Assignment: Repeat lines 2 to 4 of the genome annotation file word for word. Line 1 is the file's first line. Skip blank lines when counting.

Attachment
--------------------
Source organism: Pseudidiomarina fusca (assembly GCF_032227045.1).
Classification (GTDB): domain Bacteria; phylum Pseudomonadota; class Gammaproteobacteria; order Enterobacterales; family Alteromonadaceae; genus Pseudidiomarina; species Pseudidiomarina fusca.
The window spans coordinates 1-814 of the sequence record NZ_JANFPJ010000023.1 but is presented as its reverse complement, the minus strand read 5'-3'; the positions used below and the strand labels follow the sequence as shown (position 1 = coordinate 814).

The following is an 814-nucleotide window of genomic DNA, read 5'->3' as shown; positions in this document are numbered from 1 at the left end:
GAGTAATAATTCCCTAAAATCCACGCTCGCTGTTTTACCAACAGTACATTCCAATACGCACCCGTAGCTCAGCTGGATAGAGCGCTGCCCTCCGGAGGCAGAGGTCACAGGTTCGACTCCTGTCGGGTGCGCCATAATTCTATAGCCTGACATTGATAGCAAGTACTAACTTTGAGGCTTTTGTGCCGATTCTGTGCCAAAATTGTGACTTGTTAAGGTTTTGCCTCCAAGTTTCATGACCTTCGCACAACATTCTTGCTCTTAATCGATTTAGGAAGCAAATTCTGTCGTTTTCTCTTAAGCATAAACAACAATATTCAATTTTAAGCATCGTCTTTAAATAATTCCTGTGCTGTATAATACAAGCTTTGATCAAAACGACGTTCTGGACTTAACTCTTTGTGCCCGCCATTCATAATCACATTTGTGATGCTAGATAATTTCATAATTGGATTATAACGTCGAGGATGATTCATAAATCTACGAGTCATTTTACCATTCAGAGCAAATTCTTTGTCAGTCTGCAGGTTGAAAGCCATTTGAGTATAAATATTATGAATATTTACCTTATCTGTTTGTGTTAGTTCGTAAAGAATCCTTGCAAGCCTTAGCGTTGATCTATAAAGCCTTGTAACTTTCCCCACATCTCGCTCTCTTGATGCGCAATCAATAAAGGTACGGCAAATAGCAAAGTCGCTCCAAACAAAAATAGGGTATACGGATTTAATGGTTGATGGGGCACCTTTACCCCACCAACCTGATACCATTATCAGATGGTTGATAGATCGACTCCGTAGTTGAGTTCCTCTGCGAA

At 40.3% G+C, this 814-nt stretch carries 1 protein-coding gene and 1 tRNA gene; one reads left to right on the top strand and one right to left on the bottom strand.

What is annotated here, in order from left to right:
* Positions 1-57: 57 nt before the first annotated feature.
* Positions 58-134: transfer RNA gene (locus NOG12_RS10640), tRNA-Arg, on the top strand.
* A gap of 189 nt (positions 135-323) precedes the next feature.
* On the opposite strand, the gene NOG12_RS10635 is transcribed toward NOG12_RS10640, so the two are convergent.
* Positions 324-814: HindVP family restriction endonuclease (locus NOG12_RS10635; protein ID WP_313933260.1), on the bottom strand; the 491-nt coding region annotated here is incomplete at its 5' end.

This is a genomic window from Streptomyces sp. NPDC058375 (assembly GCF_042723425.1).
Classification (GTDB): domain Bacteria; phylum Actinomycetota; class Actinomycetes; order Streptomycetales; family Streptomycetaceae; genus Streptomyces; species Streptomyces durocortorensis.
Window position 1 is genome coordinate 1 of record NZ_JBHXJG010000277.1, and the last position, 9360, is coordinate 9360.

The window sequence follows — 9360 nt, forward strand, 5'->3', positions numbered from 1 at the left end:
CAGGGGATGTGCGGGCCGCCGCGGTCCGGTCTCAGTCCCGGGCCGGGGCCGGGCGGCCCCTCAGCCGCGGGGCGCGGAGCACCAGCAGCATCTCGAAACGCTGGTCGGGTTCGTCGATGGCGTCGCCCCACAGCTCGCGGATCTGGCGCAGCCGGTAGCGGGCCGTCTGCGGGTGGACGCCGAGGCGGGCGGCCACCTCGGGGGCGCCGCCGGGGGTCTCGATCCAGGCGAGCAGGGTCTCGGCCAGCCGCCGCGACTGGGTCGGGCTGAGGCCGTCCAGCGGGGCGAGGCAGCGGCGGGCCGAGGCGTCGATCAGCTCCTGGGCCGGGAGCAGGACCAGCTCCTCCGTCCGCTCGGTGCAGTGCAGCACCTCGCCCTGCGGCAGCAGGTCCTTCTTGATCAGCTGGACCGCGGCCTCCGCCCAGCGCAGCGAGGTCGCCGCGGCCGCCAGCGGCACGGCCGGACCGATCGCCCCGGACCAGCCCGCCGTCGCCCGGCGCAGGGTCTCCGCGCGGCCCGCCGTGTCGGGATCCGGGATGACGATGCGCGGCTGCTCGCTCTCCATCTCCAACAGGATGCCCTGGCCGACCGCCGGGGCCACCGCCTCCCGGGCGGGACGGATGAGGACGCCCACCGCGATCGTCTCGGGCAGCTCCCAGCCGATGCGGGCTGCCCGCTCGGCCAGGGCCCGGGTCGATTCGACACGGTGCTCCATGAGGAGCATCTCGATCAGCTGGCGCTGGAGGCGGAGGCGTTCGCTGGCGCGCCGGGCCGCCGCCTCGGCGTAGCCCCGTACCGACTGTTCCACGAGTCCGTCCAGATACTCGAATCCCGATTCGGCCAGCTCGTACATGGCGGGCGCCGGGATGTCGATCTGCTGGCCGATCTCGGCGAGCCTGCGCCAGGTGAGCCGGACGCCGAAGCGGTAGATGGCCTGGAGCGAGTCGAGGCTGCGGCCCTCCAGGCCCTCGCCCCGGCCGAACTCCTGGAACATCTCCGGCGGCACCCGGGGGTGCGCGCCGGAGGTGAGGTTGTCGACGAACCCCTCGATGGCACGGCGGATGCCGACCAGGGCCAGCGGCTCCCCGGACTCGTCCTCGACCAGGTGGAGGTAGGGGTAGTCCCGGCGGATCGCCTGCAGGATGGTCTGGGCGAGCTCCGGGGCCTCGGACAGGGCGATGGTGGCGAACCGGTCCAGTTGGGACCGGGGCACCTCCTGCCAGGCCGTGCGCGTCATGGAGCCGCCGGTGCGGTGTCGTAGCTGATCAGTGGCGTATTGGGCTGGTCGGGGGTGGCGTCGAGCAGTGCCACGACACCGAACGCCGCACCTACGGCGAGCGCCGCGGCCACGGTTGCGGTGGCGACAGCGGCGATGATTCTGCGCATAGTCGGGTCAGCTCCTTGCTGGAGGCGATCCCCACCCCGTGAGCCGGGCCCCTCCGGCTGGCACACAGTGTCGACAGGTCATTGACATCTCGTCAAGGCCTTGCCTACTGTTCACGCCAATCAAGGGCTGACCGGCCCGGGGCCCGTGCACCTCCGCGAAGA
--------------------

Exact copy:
Classification (GTDB): domain Bacteria; phylum Pseudomonadota; class Gammaproteobacteria; order Enterobacterales; family Alteromonadaceae; genus Pseudidiomarina; species Pseudidiomarina fusca.
The window spans coordinates 1-814 of the sequence record NZ_JANFPJ010000023.1 but is presented as its reverse complement, the minus strand read 5'-3'; the positions used below and the strand labels follow the sequence as shown (position 1 = coordinate 814).

The following is an 814-nucleotide window of genomic DNA, read 5'->3' as shown; positions in this document are numbered from 1 at the left end: